Spectroscopy is not only an important part of a scientist’s arsenal, but also a big part of everyday life. Take a moment to appreciate that the myriads of colours in dyes and paints are made possible by chemical compounds that possess certain spectral characteristics, or how the chemical composition of distant galaxies can be characterised based on their observed spectra. In this tutorial we will be discussing how infrared spectroscopy works, and its applications.
Spectroscopy is classified as any interaction between matter and electromagnetic radiation, usually expressed as a measurement of radiation intensity against a function of wavelength. When a compound is exposed to infrared radiation, the transitions between its ground and excited vibrational states can be measured.
Experimental spectra that are stored in a database can be used to provide clues to the structure of a new molecule, with unique features in the spectrum compared to and taken as evidence for features (such as functional groups) in the newly synthesized compound. Calculated spectrum can also be generated with a proposed structure of the synthesized molecule. A high degree of similarity with the measured spectrum is evidence that the calculated molecule is at least very similar to the measured molecule, while lack of similarity can be interpreted as the predicted structure is incorrect.
Table of Contents
How Does a Molecule Even Vibrate?
Infrared spectroscopy comes about from vibrational transitions, that are described in the harmonic approximation as the frequency at which a diatomic molecule vibrates. This frequency is proportional to the square root of the force constant (second derivative of the energy change with bond length) divided by its reduced mass (the product of the two atomic masses divided by their sum).
In other words, frequency (energy) increases with force constant (bond ‘stiffness’) and decreases with larger masses of the atoms involved in the bond. However, molecules are more complex (or perhaps less complex) in the sense that their vibrational transition energies are quantized. Only photons that are of a specific energy will induce these vibrational states, which are so-called ‘allowed’ energy levels for the system as a whole.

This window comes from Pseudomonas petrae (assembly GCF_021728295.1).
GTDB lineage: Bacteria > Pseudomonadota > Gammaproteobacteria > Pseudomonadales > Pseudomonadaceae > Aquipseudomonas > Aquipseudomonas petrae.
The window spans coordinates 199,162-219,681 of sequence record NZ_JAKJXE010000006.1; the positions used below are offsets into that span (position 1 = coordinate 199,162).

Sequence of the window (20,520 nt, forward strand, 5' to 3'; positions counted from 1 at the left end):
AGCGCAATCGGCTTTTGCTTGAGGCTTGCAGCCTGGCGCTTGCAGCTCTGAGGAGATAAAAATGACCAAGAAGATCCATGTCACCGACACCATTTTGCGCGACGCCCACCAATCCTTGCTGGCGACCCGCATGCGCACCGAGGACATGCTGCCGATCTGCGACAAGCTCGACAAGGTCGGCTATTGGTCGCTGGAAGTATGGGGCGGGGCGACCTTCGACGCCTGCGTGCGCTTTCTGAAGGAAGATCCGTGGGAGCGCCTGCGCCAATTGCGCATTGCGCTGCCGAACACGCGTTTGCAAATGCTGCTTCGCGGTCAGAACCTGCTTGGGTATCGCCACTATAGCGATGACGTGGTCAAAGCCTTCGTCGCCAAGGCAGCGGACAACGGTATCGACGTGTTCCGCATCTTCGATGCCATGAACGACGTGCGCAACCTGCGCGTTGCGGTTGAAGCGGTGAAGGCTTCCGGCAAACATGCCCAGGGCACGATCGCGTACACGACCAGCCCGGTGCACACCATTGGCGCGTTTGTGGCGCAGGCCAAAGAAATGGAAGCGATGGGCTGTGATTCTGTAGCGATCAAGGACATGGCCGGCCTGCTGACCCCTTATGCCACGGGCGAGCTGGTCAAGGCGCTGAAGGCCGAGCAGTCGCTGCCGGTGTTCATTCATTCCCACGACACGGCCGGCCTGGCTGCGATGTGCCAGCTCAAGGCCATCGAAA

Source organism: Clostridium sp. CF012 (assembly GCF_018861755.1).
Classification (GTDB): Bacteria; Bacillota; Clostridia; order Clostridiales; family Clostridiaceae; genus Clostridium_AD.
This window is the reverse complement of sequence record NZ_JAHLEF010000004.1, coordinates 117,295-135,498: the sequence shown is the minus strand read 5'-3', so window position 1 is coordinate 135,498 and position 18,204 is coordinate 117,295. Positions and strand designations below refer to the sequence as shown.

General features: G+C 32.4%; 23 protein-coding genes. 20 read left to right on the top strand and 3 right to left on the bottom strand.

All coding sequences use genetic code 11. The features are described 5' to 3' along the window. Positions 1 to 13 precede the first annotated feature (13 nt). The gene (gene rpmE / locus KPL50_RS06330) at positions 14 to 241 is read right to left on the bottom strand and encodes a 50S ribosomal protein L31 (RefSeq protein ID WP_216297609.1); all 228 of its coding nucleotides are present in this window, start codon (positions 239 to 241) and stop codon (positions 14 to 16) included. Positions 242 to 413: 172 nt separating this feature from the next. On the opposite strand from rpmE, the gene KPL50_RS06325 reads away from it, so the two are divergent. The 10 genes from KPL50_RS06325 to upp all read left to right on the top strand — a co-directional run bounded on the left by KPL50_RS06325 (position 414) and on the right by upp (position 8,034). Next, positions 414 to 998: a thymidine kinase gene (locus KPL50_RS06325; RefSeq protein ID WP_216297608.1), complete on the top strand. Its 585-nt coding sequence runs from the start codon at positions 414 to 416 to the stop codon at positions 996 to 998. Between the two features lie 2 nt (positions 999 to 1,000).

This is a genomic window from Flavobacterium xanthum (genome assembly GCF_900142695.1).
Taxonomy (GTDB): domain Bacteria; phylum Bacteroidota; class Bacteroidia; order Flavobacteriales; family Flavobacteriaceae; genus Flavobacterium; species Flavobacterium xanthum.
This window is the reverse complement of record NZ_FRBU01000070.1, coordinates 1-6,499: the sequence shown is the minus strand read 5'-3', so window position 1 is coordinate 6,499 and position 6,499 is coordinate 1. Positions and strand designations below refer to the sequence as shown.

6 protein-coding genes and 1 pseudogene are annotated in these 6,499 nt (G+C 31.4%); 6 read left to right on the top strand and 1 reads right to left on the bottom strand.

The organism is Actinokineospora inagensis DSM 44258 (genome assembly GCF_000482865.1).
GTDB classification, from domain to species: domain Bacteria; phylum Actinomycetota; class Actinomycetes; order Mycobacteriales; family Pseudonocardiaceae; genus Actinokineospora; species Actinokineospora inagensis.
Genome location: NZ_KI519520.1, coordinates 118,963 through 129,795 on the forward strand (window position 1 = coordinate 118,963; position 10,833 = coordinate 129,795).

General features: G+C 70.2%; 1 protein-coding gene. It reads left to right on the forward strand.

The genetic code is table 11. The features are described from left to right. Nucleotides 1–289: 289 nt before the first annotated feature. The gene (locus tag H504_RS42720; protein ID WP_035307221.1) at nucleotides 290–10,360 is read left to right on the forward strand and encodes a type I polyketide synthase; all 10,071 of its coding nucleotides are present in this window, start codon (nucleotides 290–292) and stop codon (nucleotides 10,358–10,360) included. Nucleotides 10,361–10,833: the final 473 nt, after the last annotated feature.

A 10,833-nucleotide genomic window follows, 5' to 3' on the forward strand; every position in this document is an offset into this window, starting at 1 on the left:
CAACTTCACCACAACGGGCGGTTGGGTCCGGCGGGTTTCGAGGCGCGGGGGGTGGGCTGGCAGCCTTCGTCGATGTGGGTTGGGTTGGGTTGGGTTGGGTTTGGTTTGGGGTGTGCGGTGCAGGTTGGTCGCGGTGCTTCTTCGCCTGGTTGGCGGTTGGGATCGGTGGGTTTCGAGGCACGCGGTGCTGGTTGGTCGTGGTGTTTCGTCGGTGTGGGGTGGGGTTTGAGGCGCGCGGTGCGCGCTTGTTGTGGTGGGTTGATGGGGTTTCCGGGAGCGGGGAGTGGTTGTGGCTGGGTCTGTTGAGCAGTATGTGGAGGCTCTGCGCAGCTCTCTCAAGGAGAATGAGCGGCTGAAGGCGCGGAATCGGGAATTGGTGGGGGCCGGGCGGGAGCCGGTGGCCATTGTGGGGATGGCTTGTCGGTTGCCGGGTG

Converting These Energies Into a Spectrum
An infrared spectrometer consists of a filament that is able to generate radiation (source), a collimator that allows for the focusing of this beam as well as a beam splitter known as a interferometer. The purpose of splitting the beams of light into two is to diverge the light into two different paths by the use of mirrors, which is then directed onto the sample and the detector. The optical path difference (OPD) between the beams is what the detector picks up as it passes through the sample.
The OPD interferogram is then converted to a function of intensity (% transmission) vs. frequency (wavenumber, cm-1) through Fourier transform.
(If you would like to dive into the technical and more mathsy side of FTIR spectra generation, Newport has a great resource)
Applications in Science
Infrared spectra is normally obtained in the region of 4000 – 400 cm-1 (mid-infrared region) because the absorption bands of most organic compounds and inorganic ions fall within this range. Near (12800 – 4000 cm-1) and far (50 – 1000 cm-1) infrared absorption is also possible, but is not as commonly acquired.
The IR spectrum of each molecule is unique, and is widely used in ‘fingerprinting’ to identify a known molecule. It is used in all areas of science, from pharmaceutical analysis to environmental chemistry, forensics and even astronomy. However, once the number of atoms in a compound reaches a certain number the overlap between bands makes its spectrum very messy. This makes identifying particular bonds extremely difficult and hence the characterization of unknown molecules has now shifted more toward nuclear magnetic resonance techniques.
Functional group analysis is still a very powerful tool that FTIR allows us to perform. If we want to confirm the presence of certain functional groups (aldehydes, amides, etc.) on our molecule, their vibrational energies and peak intensities would be similar depending on their environment. This is especially useful for monitoring intermediate reactions steps in organic synthesis!
Once again, a big big thank you for your taking time to read this piece. We hope that you enjoyed it, and have gained an appreciation of the finer workings of IR spectroscopy the next time you are required to form a KBr disc (again!)
- Pecsok, R. L., Shields, L. D., Cairns, T., & Mc William, L. C. Modern Methods of Chemical Analysis, (1976).
- Schwartz, A. T. (1997). Chemistry in context: Applying chemistry to society. William C. Brown.